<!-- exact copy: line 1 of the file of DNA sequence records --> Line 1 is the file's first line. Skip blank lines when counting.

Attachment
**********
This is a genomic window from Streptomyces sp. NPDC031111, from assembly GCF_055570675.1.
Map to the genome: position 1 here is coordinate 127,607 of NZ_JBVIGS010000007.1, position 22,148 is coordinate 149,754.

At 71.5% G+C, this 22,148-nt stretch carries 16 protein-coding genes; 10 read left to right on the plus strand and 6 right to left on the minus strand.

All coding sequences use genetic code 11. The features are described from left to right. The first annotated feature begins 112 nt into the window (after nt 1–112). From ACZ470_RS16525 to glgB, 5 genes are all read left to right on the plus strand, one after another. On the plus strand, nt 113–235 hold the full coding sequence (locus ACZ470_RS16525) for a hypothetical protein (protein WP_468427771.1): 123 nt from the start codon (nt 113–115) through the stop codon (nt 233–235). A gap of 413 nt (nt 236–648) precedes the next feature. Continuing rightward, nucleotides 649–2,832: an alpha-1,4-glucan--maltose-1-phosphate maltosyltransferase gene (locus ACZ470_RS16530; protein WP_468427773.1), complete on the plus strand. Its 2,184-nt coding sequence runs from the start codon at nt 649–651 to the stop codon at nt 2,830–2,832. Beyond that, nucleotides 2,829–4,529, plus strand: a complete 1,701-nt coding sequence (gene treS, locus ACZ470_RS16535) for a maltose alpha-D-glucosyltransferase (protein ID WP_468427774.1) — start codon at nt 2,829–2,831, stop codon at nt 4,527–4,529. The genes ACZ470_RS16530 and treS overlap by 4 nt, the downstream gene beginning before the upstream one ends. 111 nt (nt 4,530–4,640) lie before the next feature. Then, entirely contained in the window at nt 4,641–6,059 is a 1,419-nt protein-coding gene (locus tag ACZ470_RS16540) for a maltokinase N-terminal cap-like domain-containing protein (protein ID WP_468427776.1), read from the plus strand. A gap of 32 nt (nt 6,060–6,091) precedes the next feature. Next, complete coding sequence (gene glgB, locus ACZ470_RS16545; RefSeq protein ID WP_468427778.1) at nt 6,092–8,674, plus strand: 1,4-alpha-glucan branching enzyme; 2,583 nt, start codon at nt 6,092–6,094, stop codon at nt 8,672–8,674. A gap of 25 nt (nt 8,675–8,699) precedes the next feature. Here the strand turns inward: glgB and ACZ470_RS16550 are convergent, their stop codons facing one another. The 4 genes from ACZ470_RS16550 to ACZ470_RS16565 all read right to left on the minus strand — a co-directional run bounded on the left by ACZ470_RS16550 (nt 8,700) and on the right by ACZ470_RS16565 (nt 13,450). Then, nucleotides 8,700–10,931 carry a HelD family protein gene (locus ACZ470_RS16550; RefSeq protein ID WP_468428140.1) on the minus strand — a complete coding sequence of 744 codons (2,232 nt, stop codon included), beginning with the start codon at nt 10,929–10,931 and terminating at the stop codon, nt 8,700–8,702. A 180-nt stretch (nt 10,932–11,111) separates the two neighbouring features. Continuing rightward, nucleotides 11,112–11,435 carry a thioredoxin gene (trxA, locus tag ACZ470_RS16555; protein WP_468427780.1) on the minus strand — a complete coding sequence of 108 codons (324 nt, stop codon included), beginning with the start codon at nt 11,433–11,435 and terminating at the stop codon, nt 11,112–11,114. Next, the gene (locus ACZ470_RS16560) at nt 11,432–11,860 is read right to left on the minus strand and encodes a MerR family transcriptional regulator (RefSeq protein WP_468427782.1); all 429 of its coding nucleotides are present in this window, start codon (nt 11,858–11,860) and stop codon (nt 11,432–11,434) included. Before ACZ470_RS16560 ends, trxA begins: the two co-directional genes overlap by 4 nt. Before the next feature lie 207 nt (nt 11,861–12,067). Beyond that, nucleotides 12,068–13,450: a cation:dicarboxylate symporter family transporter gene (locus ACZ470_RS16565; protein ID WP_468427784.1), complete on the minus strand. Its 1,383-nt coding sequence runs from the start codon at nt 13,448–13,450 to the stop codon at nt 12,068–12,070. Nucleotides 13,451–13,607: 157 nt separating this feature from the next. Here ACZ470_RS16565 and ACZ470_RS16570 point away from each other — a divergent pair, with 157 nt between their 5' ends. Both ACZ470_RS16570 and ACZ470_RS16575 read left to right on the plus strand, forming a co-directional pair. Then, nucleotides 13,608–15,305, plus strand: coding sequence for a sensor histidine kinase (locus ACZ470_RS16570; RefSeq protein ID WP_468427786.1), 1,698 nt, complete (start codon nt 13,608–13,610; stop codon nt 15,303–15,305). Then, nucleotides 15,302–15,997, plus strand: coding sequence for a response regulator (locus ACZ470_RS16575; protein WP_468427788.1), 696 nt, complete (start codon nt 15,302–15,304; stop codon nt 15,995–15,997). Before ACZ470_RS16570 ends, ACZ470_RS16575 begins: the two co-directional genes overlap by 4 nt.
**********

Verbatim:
This is a genomic window from Streptomyces sp. NPDC031111, from assembly GCF_055570675.1.